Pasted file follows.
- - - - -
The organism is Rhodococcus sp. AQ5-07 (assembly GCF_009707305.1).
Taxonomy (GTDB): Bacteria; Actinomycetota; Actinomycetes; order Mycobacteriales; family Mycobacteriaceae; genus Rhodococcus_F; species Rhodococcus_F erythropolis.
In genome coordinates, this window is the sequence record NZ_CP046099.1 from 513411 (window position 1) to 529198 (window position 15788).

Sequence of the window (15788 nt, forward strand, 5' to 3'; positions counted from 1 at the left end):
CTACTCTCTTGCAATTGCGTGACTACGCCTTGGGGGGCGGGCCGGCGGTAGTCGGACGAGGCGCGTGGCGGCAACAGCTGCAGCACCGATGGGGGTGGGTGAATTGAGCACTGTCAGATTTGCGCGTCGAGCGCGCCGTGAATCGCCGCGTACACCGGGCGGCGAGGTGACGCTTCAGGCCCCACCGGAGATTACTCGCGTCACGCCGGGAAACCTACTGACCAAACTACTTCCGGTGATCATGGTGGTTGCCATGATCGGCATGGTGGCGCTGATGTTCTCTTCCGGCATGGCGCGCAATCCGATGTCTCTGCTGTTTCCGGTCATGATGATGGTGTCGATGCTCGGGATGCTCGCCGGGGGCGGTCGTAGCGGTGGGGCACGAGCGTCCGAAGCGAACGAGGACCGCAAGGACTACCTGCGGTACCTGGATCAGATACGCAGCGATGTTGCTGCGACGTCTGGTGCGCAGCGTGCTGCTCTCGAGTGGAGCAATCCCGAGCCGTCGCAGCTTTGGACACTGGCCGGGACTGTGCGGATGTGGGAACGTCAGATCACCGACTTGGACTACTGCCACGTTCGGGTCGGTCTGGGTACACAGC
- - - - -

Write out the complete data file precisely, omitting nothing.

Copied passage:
The organism is Rhodococcus sp. AQ5-07 (assembly GCF_009707305.1).
Taxonomy (GTDB): Bacteria; Actinomycetota; Actinomycetes; order Mycobacteriales; family Mycobacteriaceae; genus Rhodococcus_F; species Rhodococcus_F erythropolis.
In genome coordinates, this window is the sequence record NZ_CP046099.1 from 513411 (window position 1) to 529198 (window position 15788).

Sequence of the window (15788 nt, forward strand, 5' to 3'; positions counted from 1 at the left end):
CTACTCTCTTGCAATTGCGTGACTACGCCTTGGGGGGCGGGCCGGCGGTAGTCGGACGAGGCGCGTGGCGGCAACAGCTGCAGCACCGATGGGGGTGGGTGAATTGAGCACTGTCAGATTTGCGCGTCGAGCGCGCCGTGAATCGCCGCGTACACCGGGCGGCGAGGTGACGCTTCAGGCCCCACCGGAGATTACTCGCGTCACGCCGGGAAACCTACTGACCAAACTACTTCCGGTGATCATGGTGGTTGCCATGATCGGCATGGTGGCGCTGATGTTCTCTTCCGGCATGGCGCGCAATCCGATGTCTCTGCTGTTTCCGGTCATGATGATGGTGTCGATGCTCGGGATGCTCGCCGGGGGCGGTCGTAGCGGTGGGGCACGAGCGTCCGAAGCGAACGAGGACCGCAAGGACTACCTGCGGTACCTGGATCAGATACGCAGCGATGTTGCTGCGACGTCTGGTGCGCAGCGTGCTGCTCTCGAGTGGAGCAATCCCGAGCCGTCGCAGCTTTGGACACTGGCCGGGACTGTGCGGATGTGGGAACGTCAGATCACCGACTTGGACTACTGCCACGTTCGGGTCGGTCTGGGTACACAGC